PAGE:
Aristotle's Concept of Happiness

1089 Words5 Pages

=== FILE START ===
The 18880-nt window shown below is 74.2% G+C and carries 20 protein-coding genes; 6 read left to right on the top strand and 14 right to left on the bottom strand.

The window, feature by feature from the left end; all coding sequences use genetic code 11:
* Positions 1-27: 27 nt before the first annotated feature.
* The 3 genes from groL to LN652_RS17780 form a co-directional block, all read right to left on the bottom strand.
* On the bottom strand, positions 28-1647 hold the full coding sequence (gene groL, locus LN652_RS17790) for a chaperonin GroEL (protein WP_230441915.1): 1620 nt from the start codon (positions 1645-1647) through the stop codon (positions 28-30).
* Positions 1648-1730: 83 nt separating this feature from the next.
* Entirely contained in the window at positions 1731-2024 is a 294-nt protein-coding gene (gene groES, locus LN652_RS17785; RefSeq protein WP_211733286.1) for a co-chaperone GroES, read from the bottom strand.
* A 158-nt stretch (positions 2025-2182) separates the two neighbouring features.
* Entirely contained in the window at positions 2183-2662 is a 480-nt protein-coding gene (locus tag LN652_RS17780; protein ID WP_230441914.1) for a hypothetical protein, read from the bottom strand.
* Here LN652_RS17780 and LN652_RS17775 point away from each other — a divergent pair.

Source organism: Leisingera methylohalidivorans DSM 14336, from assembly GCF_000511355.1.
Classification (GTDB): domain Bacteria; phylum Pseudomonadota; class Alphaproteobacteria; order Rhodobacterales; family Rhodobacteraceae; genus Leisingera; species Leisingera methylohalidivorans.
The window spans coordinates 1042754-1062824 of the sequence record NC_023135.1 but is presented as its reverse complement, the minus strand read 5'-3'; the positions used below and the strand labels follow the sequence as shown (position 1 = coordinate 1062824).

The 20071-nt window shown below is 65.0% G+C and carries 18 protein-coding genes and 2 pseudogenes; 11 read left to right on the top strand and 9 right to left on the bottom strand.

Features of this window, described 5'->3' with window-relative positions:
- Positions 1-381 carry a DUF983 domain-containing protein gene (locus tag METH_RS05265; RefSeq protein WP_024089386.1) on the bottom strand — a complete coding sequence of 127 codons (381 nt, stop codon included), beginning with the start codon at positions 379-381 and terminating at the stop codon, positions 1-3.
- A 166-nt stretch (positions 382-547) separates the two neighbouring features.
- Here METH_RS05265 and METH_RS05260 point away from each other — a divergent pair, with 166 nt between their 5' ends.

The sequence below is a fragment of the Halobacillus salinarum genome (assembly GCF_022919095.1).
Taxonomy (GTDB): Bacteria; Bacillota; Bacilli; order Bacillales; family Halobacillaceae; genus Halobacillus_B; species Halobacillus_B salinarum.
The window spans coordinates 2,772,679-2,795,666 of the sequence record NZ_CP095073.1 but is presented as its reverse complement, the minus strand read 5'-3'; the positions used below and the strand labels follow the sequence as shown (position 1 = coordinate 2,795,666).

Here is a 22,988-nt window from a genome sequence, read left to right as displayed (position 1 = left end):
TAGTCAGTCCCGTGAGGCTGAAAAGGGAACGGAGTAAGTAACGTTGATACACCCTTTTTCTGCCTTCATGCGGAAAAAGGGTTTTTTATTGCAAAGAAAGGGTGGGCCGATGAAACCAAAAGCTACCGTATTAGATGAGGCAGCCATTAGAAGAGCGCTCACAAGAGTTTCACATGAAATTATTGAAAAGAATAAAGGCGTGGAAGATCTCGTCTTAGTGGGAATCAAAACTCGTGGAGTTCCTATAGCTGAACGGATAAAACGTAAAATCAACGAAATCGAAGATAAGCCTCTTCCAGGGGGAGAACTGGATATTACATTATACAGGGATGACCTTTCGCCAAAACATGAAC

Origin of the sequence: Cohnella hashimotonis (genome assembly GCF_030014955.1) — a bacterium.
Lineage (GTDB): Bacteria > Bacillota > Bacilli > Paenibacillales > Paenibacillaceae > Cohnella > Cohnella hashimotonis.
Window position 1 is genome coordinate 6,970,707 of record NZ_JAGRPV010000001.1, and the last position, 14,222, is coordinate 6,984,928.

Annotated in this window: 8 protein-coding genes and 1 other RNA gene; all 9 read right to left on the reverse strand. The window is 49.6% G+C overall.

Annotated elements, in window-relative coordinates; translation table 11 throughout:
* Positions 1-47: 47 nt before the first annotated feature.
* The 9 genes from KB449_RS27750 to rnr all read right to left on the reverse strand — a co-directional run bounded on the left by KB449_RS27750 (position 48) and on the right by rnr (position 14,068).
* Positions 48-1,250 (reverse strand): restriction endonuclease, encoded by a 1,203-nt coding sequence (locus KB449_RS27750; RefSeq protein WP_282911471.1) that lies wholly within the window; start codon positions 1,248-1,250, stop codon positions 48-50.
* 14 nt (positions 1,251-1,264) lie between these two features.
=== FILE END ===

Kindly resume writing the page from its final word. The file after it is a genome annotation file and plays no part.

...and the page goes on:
In the work, Nicomachean Ethics, the philosopher Aristotle creates a guideline for those who are serious about pursuing happiness. Aristotle's recommendations for finding happiness are not accepted today without some struggle and careful examination. In Aristotle's time, slaves, women and children were not truly considered human; so in many cases the philosopher is directing his words towards free males only. It is necessary to understand that by overlooking this discrimination and applying it to all people, one can discover the timeless wisdom of Aristotle. To begin, one must learn what happiness means to Aristotle. He considers happiness to be simply the name of the good life. This is not to say that the good life produces happiness, but that happiness is the title for the good life that is sought. Aristotle goes on to distinguish the good life as one which fulfills the purpose of a human being. This belief in part is derived from Aristotle's personal definition of good. In the 1990s, one would begin to explain good by calling it nothing more than a positive value. Aristotle's idea is one that involves action. For him, good is "that at which everything aims" (Cobb, Nicomachean Ethics, Book One). This view is considered a part of teleology, because it deals with the notion of goals or ends. Therefore, through Aristotle's definition of the word good, one can better understand why his view of the good life centers around the purpose of a human being. Aristotle examines the purpose of a human by drawing attention to the capacity for reason. Reasoning ability is the primary distinguishing characteristic between humans and other animals. Thus to be more exclusively human, one must exercise the capacity to think. Aristotl... ... middle of paper ... ...oper desire and motivation, but external circumstances do play a role. For example, if one decides that conversation is a worthy activity to engage in, living in isolation would not be conducive to the activity. External factors will indeed encourage happiness in some instances, and this must be accepted and taken into account. Aristotle's thoughts on the concept of happiness are little more than a step-by-step process. One must first know the definition of the good life, and then go about fulfilling the purpose of a human in the specific methods he has prescribed. Aristotle's views have been studied for at least two thousand years, and they will continue to be considered as long as humans continue in the search for happiness. Works Cited Cobb, William S., trans. Aristotle's Nicomachean and Eudemian Ethics. College of William and Mary in Virginia.
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